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Re: RF ground connection

> Original poster: "Kurt Schraner" <k.schraner-at-datacomm.ch>

> it is common practice to ask for a heavy connection of the
> secondary base to the RF-ground. But how big is the need?

	A matter for experiment, doing them well is tricky.
	One thing the early wirelss guys found was the need
	for a good RF ground.  Tesla work matches that, at moderately
	lower frequencies.  Tesla demonstrated the
	advantages of a good ground in Colorado Springs...

> - If we have a secondary, it is probably wire AWG 26...22...or, if it's a
> big coil: AWG 17. This seems to be big enough for the RF-current
> of probably some 5...30A RMS (not pulse!) of RF.

	The base of a quarter wave coil has a current peak, analagous to
	the voltage peak at the top.  Largish currents.  Larger than
	expected.  Also (as noted) to some extent its a matter of big
	wire, for reducing skin effect related losses (which go as the area).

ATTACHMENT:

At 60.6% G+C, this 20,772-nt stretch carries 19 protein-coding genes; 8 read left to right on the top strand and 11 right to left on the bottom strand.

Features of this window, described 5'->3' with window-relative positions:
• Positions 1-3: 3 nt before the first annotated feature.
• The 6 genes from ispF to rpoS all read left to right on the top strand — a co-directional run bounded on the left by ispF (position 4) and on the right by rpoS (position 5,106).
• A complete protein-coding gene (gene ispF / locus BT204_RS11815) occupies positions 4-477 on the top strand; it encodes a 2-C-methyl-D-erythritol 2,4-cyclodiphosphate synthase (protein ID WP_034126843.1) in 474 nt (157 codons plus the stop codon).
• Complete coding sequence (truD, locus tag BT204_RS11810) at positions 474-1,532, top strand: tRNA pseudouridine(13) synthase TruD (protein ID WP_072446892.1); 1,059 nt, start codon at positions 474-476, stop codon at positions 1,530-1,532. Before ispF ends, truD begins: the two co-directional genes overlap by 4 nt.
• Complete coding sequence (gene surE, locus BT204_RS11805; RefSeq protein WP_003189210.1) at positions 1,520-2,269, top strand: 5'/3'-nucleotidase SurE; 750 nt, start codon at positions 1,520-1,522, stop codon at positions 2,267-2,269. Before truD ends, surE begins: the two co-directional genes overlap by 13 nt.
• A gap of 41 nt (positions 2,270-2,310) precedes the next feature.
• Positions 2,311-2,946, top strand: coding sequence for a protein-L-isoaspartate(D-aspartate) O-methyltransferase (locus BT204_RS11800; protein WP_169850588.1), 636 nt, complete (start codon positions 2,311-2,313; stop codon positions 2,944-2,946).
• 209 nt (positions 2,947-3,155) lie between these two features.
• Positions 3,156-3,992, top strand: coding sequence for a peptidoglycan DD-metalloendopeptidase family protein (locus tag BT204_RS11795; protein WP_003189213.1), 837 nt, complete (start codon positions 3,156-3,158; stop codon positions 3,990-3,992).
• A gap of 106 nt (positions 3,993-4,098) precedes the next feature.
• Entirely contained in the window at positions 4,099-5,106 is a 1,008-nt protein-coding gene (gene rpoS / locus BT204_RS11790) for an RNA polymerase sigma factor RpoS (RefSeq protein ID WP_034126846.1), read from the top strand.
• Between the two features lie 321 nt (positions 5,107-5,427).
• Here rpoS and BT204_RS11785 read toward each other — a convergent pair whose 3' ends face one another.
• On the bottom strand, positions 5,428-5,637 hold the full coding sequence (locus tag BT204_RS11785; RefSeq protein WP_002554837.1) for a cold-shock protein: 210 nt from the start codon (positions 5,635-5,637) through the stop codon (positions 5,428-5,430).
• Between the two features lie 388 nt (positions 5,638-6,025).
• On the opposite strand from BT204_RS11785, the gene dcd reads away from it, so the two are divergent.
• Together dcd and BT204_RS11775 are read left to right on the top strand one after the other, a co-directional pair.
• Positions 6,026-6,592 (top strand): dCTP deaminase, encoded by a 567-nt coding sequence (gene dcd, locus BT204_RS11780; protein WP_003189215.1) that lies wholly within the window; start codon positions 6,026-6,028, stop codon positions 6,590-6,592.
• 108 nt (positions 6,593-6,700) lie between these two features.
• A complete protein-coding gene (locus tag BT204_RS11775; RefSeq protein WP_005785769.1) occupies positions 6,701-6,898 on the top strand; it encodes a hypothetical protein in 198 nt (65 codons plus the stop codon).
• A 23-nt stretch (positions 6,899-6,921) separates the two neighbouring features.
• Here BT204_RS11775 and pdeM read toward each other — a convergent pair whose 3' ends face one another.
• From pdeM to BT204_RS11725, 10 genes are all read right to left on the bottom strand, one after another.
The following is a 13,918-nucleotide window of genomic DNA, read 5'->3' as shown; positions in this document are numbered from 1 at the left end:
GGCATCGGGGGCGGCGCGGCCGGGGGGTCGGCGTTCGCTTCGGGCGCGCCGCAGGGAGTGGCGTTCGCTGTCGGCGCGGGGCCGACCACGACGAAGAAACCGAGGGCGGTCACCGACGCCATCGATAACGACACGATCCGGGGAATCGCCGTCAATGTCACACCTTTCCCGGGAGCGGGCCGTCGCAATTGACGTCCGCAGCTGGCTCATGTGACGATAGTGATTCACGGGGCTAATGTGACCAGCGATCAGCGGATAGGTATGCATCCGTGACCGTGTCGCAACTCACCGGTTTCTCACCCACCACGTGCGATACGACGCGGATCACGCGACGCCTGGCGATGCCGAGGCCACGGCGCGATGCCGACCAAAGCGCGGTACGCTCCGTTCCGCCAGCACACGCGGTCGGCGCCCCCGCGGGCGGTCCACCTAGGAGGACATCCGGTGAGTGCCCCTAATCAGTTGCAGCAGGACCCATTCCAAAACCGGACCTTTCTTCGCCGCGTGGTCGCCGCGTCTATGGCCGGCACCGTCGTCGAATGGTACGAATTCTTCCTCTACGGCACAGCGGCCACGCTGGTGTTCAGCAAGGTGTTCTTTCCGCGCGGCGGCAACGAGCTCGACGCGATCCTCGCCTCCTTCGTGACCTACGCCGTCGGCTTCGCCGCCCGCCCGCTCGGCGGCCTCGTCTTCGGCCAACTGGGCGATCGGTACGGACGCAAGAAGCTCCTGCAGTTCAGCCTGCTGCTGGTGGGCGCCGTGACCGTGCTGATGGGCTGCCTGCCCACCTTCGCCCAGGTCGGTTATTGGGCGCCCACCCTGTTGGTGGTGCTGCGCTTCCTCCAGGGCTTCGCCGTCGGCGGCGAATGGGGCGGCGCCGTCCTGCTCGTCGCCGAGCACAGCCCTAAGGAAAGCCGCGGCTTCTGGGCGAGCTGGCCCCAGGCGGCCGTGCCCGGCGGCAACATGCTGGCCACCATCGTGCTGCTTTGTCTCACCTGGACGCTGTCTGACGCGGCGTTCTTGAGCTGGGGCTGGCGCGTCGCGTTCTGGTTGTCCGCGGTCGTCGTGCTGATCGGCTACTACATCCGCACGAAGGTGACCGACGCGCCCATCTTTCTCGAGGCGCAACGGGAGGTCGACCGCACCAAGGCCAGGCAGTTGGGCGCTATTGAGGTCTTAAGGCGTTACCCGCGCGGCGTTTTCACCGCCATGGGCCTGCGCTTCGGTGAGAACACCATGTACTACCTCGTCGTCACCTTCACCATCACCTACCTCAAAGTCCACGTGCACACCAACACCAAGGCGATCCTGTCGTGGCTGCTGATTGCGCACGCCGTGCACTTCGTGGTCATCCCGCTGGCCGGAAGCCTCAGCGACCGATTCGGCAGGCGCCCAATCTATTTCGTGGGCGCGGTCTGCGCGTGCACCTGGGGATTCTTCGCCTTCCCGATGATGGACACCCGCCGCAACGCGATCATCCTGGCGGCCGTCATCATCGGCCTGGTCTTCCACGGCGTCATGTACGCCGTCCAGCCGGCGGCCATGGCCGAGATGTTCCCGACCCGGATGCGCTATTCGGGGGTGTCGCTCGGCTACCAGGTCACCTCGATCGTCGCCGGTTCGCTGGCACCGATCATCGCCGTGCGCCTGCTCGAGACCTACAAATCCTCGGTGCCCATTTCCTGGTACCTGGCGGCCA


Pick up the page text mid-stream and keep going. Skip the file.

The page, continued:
(Consider using copper pipe, put the conductivity where its needed.)

> But suddenly, after leave of the lower end of the secondary, the
>recommendation goes to use copper-strap or -tube or very heavy cable.

	If the coil (assuming grounded, most typical) is not WELL
	grounded then losses occur here, as well as currents finding there
	way to Un Pleasant places (cf comments about increased rfi...)

	Since this IS RF (albeit LF) capacitance, including stray, can
	provice a 'ground' invisibly.  Doing careful experiments
	in this area is challenging.  And the importance of the ground
	increases radically as the power goes up.

	A poor ground looks like a high resistance, which spoils the
	Q, the goodness of the resonance.  The resonance creates the
	voltage peak.  A good ground should raise the voltage.  (If the
	coil breaks out before the limit implied by the ground, the
	influence of the ground being sub optimum may not be